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You first

February 12, 2016

The quickest way to change your child’s behavior is to first change your own. 

 

Fact:

If you are playing tic-tac-toe, and you go second, your odds of winning the game are 1/3.  If you go first, 2/3.  Why?  Because as a second player, you are reacting to the game that the first person is playing; you are basically waiting for the first player to make a mistake (or win the game, as the case may be).

 

What, you may ask, does a child’s game have to do with parenting?  My suggestion to you is the be the first player: Stop being the one to react; be the one to make the first move.  Make the effort: you change your tone, your ideas, your interactions, the response will have to be different as well.  No longer can your kid make the first move.  You will be the one calling the shots.  And yes, it is really that easy. 

 

We are, as the adult(s) in the relationship, supposed to be the smart and more responsible member of the family relationship.   We are supposed to know better.  Sometimes, though, especially in the heat of an argument or a melt-down (yours or, perhaps more likely theirs), it is so hard to remember all of the parenting advice, and behave in the recommended way.  So instead, you just yell back or get angry.  Tears fly on both sides.  It’s just drama drama drama; no one is happy, and nothing is solved.  Please don’t think I’m chastising you; I have so been there and done that myself. 

 

Intentions are always good: you don’t intend to lose your temper.  You don’t intend to nag your kids.  You don’t intend to snap.  But it happens.  So taking the first step and making a change in your behavior will stop the negative pattern.   Changing a behavior can be a difficult thing, especially when the negative pattern has been going on for some time.   Experts argue over the exact number of days necessary but an estimate: 30 days.  Make the effort, consciously do the new steps for 30 days, and you’ll get there.   Focus on the behavior you want to see in yourself.  The behavior change you get in return (from your kids, from your spouse) will come.  You first.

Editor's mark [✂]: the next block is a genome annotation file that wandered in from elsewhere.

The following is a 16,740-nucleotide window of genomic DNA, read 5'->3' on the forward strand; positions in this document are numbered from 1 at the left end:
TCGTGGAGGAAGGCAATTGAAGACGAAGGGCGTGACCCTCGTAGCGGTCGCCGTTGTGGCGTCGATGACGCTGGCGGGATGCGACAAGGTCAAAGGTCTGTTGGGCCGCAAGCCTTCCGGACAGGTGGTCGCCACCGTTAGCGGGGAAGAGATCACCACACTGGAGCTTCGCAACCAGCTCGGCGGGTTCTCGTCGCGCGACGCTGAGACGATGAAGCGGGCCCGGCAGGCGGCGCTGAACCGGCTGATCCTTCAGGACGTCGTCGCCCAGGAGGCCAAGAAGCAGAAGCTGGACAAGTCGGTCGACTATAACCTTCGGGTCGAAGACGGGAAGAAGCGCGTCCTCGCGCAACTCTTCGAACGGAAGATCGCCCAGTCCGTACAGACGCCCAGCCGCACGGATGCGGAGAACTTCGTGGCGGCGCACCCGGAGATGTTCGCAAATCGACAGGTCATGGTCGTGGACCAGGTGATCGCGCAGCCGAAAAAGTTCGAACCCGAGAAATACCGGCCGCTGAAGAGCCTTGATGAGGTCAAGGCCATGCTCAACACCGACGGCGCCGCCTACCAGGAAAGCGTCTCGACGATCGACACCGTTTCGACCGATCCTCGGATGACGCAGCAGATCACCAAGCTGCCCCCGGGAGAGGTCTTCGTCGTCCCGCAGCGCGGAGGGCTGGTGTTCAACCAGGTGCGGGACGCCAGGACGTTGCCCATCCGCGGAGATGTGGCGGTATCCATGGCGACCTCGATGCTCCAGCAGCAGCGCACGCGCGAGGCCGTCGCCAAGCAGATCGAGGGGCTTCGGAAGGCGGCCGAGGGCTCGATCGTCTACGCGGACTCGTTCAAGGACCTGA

One tool that I like to use is a chart and breaking down the Big Behavior Change into little, or turtle steps.  Big Change is big and overwhelming; breaking it down into 5 little steps makes it much more doable.  You can take on a new turtle step each week, building toward your behavior change and – voila! – you’ve reached your goal.  It works.  Really. It works for parenting behaviors, eating behaviors, exercise goals, etc. 

 

Change is hard, and can be scary.  Scary things are avoided, right?  But it doesn’t have to be that way.  Parenting is hard enough without resorting to negative and unpleasant behaviors.  You love your kids; you should enjoy, love and cherish your interactions with them.  Changing your behavior can result in many more positive interactions.  Even asking them to pick up their dirty clothes and toys can be more pleasant.  I know, sounds unlikely, but … you’ll never know until you try it.

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